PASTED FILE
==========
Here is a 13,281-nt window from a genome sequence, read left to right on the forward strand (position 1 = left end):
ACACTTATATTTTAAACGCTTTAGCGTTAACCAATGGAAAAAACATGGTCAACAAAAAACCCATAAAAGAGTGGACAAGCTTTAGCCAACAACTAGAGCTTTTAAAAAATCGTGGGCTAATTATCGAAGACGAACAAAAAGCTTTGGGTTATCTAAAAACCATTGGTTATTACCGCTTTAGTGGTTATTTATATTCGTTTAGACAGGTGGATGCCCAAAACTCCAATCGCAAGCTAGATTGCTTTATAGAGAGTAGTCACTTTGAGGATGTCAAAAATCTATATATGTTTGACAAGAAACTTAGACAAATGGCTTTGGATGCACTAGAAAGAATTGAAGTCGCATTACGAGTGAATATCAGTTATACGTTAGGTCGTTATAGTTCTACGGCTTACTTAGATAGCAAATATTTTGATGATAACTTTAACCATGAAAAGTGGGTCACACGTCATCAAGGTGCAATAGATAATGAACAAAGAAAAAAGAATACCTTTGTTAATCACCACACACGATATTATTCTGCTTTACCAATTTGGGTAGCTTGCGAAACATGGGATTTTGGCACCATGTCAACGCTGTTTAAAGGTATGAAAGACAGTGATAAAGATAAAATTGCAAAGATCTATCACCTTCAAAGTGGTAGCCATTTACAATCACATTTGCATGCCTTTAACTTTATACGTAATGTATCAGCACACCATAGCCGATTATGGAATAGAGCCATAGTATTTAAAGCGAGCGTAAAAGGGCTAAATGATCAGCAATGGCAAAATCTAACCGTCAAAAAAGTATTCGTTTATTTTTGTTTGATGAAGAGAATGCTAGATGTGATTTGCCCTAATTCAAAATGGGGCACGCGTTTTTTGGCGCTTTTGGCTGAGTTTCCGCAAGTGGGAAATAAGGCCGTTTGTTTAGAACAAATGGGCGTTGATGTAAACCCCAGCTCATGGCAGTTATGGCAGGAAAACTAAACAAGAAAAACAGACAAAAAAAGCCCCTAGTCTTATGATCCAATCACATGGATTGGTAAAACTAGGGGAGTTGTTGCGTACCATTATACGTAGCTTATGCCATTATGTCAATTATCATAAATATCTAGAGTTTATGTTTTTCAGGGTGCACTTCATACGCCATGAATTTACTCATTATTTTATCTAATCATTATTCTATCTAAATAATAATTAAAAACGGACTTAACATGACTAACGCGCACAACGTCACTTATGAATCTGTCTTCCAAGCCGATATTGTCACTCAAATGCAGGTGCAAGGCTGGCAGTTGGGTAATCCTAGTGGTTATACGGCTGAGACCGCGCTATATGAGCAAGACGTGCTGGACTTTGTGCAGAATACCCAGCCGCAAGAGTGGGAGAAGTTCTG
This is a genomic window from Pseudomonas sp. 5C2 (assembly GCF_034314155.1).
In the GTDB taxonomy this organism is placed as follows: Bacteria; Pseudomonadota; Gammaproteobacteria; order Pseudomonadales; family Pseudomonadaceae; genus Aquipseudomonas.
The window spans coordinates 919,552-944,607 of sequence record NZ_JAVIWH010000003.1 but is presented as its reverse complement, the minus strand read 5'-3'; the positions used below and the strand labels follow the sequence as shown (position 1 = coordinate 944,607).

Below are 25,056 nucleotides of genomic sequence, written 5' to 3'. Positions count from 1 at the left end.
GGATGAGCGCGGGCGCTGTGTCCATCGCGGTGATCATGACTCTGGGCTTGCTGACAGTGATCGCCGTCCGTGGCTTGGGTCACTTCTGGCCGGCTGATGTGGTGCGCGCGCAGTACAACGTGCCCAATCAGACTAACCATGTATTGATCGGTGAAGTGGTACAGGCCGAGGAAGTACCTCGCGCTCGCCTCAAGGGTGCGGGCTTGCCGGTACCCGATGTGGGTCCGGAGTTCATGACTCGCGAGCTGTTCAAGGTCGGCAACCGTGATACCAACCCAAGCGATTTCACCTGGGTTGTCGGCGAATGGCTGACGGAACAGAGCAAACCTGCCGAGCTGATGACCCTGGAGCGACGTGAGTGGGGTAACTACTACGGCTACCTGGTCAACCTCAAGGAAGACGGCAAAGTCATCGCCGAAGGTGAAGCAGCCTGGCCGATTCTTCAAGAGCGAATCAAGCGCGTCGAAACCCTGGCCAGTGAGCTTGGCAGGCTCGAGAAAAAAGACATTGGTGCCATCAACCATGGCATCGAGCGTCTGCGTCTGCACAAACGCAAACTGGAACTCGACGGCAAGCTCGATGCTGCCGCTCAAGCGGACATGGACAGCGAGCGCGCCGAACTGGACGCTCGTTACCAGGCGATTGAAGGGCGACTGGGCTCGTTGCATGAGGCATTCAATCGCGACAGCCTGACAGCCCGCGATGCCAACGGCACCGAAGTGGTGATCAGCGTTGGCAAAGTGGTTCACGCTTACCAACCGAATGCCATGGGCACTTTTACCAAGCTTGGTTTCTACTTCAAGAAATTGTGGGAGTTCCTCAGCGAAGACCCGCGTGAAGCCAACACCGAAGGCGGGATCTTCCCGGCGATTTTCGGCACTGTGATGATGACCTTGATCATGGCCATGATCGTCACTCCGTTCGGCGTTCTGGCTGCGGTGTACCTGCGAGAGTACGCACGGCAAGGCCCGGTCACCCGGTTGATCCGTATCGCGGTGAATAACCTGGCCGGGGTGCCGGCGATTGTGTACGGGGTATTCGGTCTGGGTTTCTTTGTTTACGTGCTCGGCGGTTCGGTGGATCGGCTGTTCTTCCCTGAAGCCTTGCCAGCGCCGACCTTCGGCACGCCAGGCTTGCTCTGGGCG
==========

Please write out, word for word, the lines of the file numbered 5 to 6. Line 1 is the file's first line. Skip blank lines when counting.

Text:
The window spans coordinates 919,552-944,607 of sequence record NZ_JAVIWH010000003.1 but is presented as its reverse complement, the minus strand read 5'-3'; the positions used below and the strand labels follow the sequence as shown (position 1 = coordinate 944,607).

Below are 25,056 nucleotides of genomic sequence, written 5' to 3'. Positions count from 1 at the left end.